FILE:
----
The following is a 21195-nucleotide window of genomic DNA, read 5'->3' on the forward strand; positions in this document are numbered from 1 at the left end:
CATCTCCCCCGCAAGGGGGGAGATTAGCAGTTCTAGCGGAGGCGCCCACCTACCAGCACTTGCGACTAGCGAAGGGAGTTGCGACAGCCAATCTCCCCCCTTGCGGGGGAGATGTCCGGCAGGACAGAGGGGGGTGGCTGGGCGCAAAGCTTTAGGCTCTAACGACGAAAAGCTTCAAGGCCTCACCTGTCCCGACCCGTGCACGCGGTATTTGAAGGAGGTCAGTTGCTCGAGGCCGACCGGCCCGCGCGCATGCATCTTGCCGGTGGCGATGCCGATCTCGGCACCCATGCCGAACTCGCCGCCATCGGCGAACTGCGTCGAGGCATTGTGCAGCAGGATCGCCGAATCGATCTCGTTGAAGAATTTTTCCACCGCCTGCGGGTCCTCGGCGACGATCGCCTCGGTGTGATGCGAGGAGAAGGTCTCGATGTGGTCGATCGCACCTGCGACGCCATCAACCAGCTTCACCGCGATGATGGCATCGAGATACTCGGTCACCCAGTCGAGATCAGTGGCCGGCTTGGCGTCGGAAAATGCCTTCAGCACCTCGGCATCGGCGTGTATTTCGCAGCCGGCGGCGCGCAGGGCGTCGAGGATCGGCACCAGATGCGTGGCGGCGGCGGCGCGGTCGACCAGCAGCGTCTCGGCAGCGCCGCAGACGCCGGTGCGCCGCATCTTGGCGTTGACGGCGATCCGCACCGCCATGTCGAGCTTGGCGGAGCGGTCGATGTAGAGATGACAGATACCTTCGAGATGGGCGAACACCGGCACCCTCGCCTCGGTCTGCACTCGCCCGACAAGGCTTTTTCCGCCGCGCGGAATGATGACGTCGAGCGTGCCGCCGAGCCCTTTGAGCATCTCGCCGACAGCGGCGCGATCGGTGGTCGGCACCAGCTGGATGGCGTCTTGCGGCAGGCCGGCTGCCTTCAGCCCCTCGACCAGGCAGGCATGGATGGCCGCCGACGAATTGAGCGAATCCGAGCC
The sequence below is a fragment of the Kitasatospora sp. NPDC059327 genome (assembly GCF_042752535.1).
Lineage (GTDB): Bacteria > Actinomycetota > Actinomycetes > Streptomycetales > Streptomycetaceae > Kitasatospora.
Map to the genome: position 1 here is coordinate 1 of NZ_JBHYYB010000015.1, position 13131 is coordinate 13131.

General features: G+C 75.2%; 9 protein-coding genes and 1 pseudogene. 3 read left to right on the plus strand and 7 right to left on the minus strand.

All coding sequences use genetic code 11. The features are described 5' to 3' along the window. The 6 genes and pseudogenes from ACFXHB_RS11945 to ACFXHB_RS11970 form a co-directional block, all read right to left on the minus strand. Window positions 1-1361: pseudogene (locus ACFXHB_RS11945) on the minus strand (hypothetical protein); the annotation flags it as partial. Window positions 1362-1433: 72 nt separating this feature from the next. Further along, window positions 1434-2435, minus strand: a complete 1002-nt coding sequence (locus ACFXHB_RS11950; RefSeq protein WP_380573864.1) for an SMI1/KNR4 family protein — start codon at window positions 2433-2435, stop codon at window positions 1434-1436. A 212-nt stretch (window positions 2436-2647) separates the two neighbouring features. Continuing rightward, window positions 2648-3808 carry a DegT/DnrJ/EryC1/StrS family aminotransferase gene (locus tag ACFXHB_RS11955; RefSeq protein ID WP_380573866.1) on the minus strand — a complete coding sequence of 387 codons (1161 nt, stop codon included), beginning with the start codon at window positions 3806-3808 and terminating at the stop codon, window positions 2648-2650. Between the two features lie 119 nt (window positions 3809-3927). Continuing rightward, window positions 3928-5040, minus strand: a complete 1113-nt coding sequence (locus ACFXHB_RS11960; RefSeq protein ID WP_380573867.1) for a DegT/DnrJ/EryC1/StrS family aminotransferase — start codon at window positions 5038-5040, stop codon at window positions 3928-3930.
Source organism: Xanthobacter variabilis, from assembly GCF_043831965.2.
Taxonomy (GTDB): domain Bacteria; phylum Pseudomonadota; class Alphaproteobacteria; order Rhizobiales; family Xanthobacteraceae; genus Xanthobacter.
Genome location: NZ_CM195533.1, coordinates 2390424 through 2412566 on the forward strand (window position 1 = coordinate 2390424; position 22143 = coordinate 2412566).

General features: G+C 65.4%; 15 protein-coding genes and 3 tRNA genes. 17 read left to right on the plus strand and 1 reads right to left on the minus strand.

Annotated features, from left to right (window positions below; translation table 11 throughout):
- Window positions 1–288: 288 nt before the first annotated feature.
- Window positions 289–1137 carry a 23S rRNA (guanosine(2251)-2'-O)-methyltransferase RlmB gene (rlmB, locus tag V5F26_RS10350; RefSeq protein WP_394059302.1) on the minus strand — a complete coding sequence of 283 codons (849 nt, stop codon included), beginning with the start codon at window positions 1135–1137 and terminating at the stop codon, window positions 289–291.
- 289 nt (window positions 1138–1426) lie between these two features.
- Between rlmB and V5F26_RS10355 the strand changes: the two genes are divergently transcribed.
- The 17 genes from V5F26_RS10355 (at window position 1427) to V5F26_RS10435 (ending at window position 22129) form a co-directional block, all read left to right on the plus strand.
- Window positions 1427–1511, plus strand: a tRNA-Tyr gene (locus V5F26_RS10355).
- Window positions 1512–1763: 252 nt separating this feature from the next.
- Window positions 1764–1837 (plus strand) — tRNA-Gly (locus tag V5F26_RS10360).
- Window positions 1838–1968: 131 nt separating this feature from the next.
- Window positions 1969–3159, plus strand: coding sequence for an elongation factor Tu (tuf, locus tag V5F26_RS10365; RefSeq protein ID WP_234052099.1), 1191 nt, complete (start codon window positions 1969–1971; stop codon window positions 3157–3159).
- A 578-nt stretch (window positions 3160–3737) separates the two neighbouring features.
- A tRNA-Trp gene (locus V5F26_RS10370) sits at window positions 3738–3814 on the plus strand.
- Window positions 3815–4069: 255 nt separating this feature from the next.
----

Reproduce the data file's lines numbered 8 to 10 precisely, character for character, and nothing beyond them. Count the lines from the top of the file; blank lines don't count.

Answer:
Source organism: Xanthobacter variabilis, from assembly GCF_043831965.2.
Taxonomy (GTDB): domain Bacteria; phylum Pseudomonadota; class Alphaproteobacteria; order Rhizobiales; family Xanthobacteraceae; genus Xanthobacter.
Genome location: NZ_CM195533.1, coordinates 2390424 through 2412566 on the forward strand (window position 1 = coordinate 2390424; position 22143 = coordinate 2412566).